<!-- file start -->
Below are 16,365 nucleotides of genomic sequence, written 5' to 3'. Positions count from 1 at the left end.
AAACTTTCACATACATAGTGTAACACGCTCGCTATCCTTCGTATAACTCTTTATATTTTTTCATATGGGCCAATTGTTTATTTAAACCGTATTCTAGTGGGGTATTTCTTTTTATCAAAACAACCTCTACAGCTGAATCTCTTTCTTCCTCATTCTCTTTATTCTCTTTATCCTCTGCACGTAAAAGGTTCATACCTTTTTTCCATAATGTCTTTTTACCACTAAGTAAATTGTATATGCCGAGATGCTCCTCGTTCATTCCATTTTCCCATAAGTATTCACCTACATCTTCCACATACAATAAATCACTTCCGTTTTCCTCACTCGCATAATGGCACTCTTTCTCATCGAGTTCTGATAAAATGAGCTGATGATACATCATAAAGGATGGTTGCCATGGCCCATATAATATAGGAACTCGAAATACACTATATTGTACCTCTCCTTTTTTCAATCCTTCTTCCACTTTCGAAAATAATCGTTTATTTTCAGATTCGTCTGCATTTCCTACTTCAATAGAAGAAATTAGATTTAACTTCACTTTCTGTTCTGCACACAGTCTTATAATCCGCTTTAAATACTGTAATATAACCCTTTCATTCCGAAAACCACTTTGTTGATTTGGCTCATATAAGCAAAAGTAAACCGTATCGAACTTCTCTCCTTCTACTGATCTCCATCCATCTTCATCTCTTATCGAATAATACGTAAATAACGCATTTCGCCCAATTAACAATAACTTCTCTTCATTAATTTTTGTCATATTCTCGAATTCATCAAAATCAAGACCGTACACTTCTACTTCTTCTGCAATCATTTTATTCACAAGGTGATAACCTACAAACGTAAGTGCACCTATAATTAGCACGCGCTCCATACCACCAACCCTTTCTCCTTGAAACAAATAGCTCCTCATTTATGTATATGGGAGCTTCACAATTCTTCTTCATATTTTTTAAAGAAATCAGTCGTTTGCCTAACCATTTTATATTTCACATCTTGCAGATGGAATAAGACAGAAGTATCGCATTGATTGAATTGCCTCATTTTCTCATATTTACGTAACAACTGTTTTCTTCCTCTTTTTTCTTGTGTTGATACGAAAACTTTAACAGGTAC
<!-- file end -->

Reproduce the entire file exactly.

Below are 16,365 nucleotides of genomic sequence, written 5' to 3'. Positions count from 1 at the left end.
AAACTTTCACATACATAGTGTAACACGCTCGCTATCCTTCGTATAACTCTTTATATTTTTTCATATGGGCCAATTGTTTATTTAAACCGTATTCTAGTGGGGTATTTCTTTTTATCAAAACAACCTCTACAGCTGAATCTCTTTCTTCCTCATTCTCTTTATTCTCTTTATCCTCTGCACGTAAAAGGTTCATACCTTTTTTCCATAATGTCTTTTTACCACTAAGTAAATTGTATATGCCGAGATGCTCCTCGTTCATTCCATTTTCCCATAAGTATTCACCTACATCTTCCACATACAATAAATCACTTCCGTTTTCCTCACTCGCATAATGGCACTCTTTCTCATCGAGTTCTGATAAAATGAGCTGATGATACATCATAAAGGATGGTTGCCATGGCCCATATAATATAGGAACTCGAAATACACTATATTGTACCTCTCCTTTTTTCAATCCTTCTTCCACTTTCGAAAATAATCGTTTATTTTCAGATTCGTCTGCATTTCCTACTTCAATAGAAGAAATTAGATTTAACTTCACTTTCTGTTCTGCACACAGTCTTATAATCCGCTTTAAATACTGTAATATAACCCTTTCATTCCGAAAACCACTTTGTTGATTTGGCTCATATAAGCAAAAGTAAACCGTATCGAACTTCTCTCCTTCTACTGATCTCCATCCATCTTCATCTCTTATCGAATAATACGTAAATAACGCATTTCGCCCAATTAACAATAACTTCTCTTCATTAATTTTTGTCATATTCTCGAATTCATCAAAATCAAGACCGTACACTTCTACTTCTTCTGCAATCATTTTATTCACAAGGTGATAACCTACAAACGTAAGTGCACCTATAATTAGCACGCGCTCCATACCACCAACCCTTTCTCCTTGAAACAAATAGCTCCTCATTTATGTATATGGGAGCTTCACAATTCTTCTTCATATTTTTTAAAGAAATCAGTCGTTTGCCTAACCATTTTATATTTCACATCTTGCAGATGGAATAAGACAGAAGTATCGCATTGATTGAATTGCCTCATTTTCTCATATTTACGTAACAACTGTTTTCTTCCTCTTTTTTCTTGTGTTGATACGAAAACTTTAACAGGTAC